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on imports may be granted for non-discriminatory measures proposed for the promotion of economic
development (Art. 13, 14). Each of these possible escapes 1s circumscribed by limiting criteria, accompanied by additional commitments, and subject to detailed procedures and administrativo controls. The last two of them require the prior approval of the ITO.
I. A country member of ITO that is in balance-ofpayments difficulty may use import quotas, but only during the period and to the extent that this is necessary "to forestall the imminent threat of or to stop, a serious decline in its monetary reserves", or "to achieve a reasonable rate of increase in its reserves" (Art. 21). The ITO must base its decision as to whether a country falls within this exception on a determination made by the International Monetary Fund (Art. 24).
A country making use of this exception commits itself
(4) "to avoid unnecessary damage to the commercial
or economic interests of any other member"; and (5) progressively to relax and ultima tely to elimi
nate !ts restrictions as its financial condition improves.
It may consult with the ITO on its own initiative and must do so on request before increasing old restrictions or applying new ones.
A member may ask the ITO to approve old or new restrictions and the ITO, if it does so, may limit their extent, intensity, and duration, In other cases, any member may complain that the fore coing rules have been violated, and the ITO may release it from concessions or obligations toward the violator.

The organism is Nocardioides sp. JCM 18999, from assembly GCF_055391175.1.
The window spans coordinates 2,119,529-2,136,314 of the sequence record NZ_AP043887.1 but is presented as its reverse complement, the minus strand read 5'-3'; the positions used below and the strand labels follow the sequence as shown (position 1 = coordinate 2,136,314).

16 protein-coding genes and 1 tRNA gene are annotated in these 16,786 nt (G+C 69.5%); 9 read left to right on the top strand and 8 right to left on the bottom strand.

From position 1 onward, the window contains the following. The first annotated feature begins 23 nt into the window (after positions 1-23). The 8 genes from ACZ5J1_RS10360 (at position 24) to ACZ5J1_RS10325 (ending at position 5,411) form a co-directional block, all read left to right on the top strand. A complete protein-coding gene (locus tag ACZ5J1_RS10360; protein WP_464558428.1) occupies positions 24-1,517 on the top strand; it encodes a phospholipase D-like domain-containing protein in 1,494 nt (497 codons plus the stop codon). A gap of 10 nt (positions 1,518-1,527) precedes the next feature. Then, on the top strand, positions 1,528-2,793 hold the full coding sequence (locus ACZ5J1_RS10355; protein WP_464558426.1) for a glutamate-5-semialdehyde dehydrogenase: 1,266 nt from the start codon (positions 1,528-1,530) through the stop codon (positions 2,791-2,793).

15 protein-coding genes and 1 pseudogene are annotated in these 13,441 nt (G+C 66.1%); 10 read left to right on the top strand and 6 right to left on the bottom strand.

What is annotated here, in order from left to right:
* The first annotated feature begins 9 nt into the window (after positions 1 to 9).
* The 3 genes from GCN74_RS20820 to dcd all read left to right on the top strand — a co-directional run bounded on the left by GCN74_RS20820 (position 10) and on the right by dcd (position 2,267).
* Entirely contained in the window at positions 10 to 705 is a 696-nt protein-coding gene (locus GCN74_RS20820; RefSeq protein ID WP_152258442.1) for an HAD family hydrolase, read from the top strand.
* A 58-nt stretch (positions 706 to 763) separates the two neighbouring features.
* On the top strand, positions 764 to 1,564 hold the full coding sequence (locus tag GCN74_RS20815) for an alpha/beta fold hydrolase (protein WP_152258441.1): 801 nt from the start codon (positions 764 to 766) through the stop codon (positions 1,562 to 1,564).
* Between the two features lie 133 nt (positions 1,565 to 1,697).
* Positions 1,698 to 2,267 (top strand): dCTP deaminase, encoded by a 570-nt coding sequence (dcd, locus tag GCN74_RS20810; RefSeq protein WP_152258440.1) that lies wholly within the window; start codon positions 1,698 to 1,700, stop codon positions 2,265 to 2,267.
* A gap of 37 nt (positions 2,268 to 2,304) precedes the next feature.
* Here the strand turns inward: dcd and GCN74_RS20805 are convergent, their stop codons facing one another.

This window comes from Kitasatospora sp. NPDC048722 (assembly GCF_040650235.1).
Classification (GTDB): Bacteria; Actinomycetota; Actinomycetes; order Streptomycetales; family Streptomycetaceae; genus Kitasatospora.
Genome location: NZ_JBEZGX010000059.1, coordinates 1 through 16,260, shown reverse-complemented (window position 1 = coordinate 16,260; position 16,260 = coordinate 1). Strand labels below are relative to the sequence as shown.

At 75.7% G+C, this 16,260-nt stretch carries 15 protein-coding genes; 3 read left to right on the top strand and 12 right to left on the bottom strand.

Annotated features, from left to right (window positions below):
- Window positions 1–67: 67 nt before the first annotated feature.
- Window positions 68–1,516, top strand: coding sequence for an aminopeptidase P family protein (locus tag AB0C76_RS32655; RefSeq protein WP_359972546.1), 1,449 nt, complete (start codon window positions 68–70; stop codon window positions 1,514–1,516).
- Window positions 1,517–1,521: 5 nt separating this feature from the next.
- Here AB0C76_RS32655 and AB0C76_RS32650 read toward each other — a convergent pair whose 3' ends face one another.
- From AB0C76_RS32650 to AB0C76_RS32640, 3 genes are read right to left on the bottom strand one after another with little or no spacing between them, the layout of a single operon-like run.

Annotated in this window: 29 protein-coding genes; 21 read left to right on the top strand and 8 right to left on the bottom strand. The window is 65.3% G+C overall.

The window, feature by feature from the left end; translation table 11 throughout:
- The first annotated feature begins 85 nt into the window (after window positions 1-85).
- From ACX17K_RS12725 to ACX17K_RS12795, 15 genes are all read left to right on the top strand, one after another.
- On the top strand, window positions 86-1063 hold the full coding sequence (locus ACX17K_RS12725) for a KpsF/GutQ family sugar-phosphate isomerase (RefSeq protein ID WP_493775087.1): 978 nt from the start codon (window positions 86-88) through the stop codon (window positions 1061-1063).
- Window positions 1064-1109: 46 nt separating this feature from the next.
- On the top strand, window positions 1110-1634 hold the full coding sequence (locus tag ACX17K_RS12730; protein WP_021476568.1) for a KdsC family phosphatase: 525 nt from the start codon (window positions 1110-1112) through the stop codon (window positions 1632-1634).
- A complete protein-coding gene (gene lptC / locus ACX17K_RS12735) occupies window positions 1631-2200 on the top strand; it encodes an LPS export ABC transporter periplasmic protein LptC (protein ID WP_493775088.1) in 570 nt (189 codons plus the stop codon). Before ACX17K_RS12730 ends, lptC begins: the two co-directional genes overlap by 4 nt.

For the duration of its transition period under Article XIV of the International Monetary Fund, a country in balancə-of-payments difficulty may discriminate in administering import quotas on either of two bases (Art. 23 and Annex K):
any country operating under Article 23 may emoloy discriminations paralleling those permitted under Article XIV of the Fund (or an analagous exchange agreement with the ITO) or continue and adapt discriminations in effect on March 1, 1948; or
countries operating under either of the forogoing provisions must
(1) promote the maximum development of multilateral
trade possible during the transition period, and
(2) consult the ITO, after March 1, 1952, concerning
the continued use of discriminatory measures.
During and after the Fund transition period, a country in balance-of-payments difficulty may ask the ITO for permission temporarily to employ discriminatory measures affecting a small part of its external trade.
II. Members of the ITO who enter into an interim agreement loading to the eventual formation of a customs union or free trade area may establish customs duties departing from the mos t-favored-nation rule if they satisfy the following conditions (Art. 44):
they must proceed by reducing duties to insiders, not by raising duties to outsiders;
they must move toward the ultimate elimination
they must present to the ITO À plan and schedule which provides for the final establishment of the customs union or free trade area within a reasonable period of time;
(5) if the ITO is convinced that the plan and schedule
will, in fact, result in the establishment of such an arrangement within a reasonable period they may proceed with the project;
(6) otherwise, they must modify or abandon their plans.
Members of the ITO can grant new tariff preferences to one another, but not to non-members, if they surmount the following obstacles (Art. 15):
1) the ITO must find that their territories are con
tiguous or belong to the same economic region;